LEGO is sued for copyright infringement over the design of a leather jacket


LEGO has been named in a copyright lawsuit over a jacket that adorns one of its minifigures in the weird eye together that he released last fall. In the lawsuit he filed in federal court in Connecticut in December, artist James Concannon claims that in 2018 he created a custom leather jacket for Antoni Porowski, one of the Netflix stars . weird eye series, which LEGO has “intentionally” reproduced for its Queer Eye-theme fixed without requesting Concannon’s authorization and without compensating it. What LEGO did, Concannon claims, was give him “a free Fab 5 Loft set – which costs $99.99 – for [his] six-year-old son to play with, only to revoke that offer, saying [him] that LEGO does not give away its products for free.

According to Concannon’s copyright infringement complaint, Porowski wore a number of pieces of clothing featuring his artwork on the Netflix show, and in all but one case (when Porowski wore the leather jacket), Concannon says that he received an email from a clearance coordinator for the show to approve such uses. (Is it really necessary?) In light of his friendship with Porowski and given that Porowski has often credited him as the creator of the artwork that appeared on the show, Concannon claims that when he saw the jacket – that he “created using a plain black leather jacket that Porowski sent to Concannon, to which Concannon added his original artwork, composing and arranging each artistic element to reflect his signature aesthetic” – in an episode of the show, he “thought it was simply an oversight on Netflix’s part and was unperturbed.”

However, Concannon claims that he “never granted Netflix a license to display the jacket on the show (as he had done in previous instances where his artwork appeared on the show), he did not certainly never agreed to allow LEGO – the world’s largest toy company, with over $5 billion in annual revenue – to commercially exploit its works for free” in connection with its weird eye together.

As part of its infringement suit, Concannon argues that LEGO “painstakingly copied not only the individual creative elements of the jacket, but also the unique placement, coordination and arrangement of the individual artistic elements”, for which it retains a copyright registration. with the United States Copyright Office.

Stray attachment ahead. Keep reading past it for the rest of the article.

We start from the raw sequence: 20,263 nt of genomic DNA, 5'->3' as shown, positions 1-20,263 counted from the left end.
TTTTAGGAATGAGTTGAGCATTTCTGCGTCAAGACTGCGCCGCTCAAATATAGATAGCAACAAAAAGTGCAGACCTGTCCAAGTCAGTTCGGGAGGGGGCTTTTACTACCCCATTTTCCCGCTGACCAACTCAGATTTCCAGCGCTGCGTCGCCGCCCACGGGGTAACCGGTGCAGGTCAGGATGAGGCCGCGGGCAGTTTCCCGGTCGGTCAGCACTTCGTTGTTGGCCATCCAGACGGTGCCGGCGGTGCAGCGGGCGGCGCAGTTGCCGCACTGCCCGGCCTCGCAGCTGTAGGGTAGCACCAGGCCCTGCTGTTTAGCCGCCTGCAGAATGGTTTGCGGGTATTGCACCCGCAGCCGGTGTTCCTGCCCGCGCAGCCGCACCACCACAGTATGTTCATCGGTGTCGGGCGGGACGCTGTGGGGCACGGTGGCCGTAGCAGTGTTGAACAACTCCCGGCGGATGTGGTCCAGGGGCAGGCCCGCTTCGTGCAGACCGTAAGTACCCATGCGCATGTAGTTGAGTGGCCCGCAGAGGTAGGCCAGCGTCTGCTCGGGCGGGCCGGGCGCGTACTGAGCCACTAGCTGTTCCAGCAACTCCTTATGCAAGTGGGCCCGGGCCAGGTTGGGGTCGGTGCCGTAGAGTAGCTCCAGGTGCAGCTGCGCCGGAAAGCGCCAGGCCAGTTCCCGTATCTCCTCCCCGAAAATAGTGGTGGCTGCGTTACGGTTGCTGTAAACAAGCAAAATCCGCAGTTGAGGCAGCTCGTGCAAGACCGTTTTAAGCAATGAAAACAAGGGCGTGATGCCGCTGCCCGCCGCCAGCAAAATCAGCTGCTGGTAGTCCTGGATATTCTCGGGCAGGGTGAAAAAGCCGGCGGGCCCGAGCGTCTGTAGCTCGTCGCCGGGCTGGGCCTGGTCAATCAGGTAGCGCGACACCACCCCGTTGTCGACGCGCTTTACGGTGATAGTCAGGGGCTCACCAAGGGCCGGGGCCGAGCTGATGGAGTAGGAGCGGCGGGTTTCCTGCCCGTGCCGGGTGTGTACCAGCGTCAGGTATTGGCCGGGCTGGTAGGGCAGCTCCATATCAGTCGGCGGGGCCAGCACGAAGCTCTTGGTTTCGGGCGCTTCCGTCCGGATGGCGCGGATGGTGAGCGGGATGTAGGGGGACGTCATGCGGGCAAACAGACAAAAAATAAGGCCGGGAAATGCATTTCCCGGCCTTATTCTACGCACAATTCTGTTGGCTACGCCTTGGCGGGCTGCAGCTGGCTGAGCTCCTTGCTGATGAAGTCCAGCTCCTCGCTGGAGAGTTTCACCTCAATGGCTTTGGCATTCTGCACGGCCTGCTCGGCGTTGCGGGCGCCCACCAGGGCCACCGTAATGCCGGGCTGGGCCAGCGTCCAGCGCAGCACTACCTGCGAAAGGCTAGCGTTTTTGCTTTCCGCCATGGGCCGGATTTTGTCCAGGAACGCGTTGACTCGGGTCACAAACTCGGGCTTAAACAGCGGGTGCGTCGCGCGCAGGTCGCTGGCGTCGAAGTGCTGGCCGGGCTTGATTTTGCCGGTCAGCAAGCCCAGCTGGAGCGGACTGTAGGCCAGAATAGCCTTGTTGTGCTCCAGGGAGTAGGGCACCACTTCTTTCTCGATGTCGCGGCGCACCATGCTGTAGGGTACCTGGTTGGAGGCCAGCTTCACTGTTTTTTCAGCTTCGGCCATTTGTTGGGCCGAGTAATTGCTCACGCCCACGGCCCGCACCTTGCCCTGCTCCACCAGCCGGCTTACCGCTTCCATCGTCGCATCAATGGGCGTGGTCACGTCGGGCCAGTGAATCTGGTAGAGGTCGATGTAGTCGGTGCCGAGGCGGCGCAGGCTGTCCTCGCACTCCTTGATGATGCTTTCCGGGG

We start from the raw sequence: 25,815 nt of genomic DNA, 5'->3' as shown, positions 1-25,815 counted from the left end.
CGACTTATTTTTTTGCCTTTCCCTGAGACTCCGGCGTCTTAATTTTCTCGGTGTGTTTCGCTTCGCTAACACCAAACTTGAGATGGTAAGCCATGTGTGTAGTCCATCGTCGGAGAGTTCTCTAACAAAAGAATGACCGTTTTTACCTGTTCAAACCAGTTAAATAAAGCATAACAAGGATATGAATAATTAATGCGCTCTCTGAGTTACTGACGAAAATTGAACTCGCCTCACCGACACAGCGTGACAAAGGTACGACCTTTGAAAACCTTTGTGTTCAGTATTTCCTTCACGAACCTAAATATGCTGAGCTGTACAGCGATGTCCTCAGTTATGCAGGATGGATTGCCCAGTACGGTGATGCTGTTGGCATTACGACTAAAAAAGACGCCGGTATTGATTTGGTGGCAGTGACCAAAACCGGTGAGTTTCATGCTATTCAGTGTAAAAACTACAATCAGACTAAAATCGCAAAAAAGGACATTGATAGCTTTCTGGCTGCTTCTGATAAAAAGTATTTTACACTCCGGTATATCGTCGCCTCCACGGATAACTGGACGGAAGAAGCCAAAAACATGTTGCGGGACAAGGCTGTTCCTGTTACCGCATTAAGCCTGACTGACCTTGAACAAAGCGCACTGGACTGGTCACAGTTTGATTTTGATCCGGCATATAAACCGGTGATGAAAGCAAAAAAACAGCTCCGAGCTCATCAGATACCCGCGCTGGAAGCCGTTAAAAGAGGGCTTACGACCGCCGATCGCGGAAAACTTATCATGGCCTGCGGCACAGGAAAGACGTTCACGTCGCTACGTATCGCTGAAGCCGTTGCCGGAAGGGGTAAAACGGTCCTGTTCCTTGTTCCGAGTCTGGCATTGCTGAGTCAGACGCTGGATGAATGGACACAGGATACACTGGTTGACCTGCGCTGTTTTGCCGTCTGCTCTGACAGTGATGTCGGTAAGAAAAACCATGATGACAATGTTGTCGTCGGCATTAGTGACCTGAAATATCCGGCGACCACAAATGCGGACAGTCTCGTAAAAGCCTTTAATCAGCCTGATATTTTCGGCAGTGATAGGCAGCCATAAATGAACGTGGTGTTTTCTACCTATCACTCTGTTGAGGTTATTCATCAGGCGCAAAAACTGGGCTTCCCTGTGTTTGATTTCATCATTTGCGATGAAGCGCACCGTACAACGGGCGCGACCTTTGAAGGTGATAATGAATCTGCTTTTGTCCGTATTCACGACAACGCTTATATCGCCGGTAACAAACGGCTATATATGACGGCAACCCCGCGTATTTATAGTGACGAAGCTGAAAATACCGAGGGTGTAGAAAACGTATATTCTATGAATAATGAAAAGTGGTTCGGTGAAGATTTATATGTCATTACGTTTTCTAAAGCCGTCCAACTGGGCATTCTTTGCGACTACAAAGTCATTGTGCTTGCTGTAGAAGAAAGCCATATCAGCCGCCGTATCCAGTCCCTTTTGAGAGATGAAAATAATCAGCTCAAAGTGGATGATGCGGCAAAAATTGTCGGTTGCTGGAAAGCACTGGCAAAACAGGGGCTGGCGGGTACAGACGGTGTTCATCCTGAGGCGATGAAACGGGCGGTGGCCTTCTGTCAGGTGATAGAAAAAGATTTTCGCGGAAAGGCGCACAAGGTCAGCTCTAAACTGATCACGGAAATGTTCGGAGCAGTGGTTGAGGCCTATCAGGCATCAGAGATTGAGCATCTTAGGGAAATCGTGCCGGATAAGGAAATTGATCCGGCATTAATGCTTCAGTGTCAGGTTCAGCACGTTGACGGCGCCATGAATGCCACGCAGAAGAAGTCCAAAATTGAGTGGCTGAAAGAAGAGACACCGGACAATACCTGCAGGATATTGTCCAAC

Concannon further alleges in its complaint that after sending a cease and desist letter to LEGO, the company’s attorney responded by telling his attorney that if they filed a lawsuit against LEGO, “it would be a “hard battle”. [for them]”, and claimed that “indeed, by offering the jacket to his friend Porowski knowing that [he] would wear the jacket weird eyeConcannon was granting an “implied license” to Netflix to use the jacket in any way it pleased, including sub-licensing the work to LEGO. »

Submitting a single claim of copyright infringement, Concannon alleges that LEGO “has infringed and will continue to infringe its copyright in the jacket by, among other things, copying, publicly displaying, distributing and creating works derived from the counterfeit product, which is substantially similar to, derived from and derived from [his] original artwork and design. In this context, he asks for pecuniary compensation for “all the damage [he] suffered and for any profit or gain by [LEGO] which is attributable to “such alleged infringement, including statutory damages and attorneys’ fees.

As to the merits of the case, lawyer and intellectual property researcher Mike Dunford dipped in here. In addition to pointing out issues on the damages front (namely, that while Concannon’s copyright was registered in November 2021, LEGO’s use predates that, excluding statutory damages and fees attorney), Dudford disputes how much of the jacket is actually protectable given that “the allegedly infringing work is the artwork on the jacket, separate from the jacket”, itself, as the law on copyright only protects creative elements that are separable from a useful article, such as a jacket. (That was the big takeaway from the 2017 Supreme Court ruling in the Star Athletica case.)

Thus, in the present case, the protectable element as a whole is “an enveloping two-dimensional image of what is on the jacket”, according to Dudford, who however argues that “at least some of the elements of the jacket”. two-dimensional works of art are not independently protectable”, and says that it is not certain that some of them are even protectable in terms of “their position on a jacket with other elements – in particular, the peace sign on the reverse”.

The case really hinges on whether or not the court finds that the “unique placement, coordination and arrangement” of the elements that appear on the jacket are, in fact, “protectable and infringed notwithstanding the substitution of different elements individual arts”, Dudford Remarks.

A LEGO representative was not immediately available for comment.

The case is James Concannon v. LEGO System, Inc. and LEGO A/S, 3:21-cv-01678 (D. Conn.)


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